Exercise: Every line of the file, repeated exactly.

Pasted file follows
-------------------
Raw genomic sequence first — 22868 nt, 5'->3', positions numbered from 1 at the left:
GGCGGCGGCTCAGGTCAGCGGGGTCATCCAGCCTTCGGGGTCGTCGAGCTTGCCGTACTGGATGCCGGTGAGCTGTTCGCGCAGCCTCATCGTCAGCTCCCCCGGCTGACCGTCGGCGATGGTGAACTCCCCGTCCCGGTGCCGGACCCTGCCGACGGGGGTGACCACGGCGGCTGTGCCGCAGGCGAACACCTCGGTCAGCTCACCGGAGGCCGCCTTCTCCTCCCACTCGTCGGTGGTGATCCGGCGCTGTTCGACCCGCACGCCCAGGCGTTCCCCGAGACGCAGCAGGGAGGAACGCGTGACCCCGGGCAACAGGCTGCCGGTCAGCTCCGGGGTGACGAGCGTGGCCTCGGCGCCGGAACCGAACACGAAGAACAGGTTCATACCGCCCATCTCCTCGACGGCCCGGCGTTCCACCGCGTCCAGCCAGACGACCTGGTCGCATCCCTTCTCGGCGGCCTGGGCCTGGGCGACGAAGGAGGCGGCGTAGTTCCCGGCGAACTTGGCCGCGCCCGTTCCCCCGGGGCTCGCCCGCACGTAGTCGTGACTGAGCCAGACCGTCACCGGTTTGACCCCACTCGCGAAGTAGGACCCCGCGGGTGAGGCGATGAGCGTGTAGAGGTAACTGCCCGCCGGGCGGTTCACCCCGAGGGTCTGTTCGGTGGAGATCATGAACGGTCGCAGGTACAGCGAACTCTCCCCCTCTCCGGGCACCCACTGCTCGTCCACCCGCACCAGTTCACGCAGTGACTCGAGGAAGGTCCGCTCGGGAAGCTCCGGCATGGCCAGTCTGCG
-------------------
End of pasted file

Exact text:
Raw genomic sequence first — 22868 nt, 5'->3', positions numbered from 1 at the left:
GGCGGCGGCTCAGGTCAGCGGGGTCATCCAGCCTTCGGGGTCGTCGAGCTTGCCGTACTGGATGCCGGTGAGCTGTTCGCGCAGCCTCATCGTCAGCTCCCCCGGCTGACCGTCGGCGATGGTGAACTCCCCGTCCCGGTGCCGGACCCTGCCGACGGGGGTGACCACGGCGGCTGTGCCGCAGGCGAACACCTCGGTCAGCTCACCGGAGGCCGCCTTCTCCTCCCACTCGTCGGTGGTGATCCGGCGCTGTTCGACCCGCACGCCCAGGCGTTCCCCGAGACGCAGCAGGGAGGAACGCGTGACCCCGGGCAACAGGCTGCCGGTCAGCTCCGGGGTGACGAGCGTGGCCTCGGCGCCGGAACCGAACACGAAGAACAGGTTCATACCGCCCATCTCCTCGACGGCCCGGCGTTCCACCGCGTCCAGCCAGACGACCTGGTCGCATCCCTTCTCGGCGGCCTGGGCCTGGGCGACGAAGGAGGCGGCGTAGTTCCCGGCGAACTTGGCCGCGCCCGTTCCCCCGGGGCTCGCCCGCACGTAGTCGTGACTGAGCCAGACCGTCACCGGTTTGACCCCACTCGCGAAGTAGGACCCCGCGGGTGAGGCGATGAGCGTGTAGAGGTAACTGCCCGCCGGGCGGTTCACCCCGAGGGTCTGTTCGGTGGAGATCATGAACGGTCGCAGGTACAGCGAACTCTCCCCCTCTCCGGGCACCCACTGCTCGTCCACCCGCACCAGTTCACGCAGTGACTCGAGGAAGGTCCGCTCGGGAAGCTCCGGCATGGCCAGTCTGCG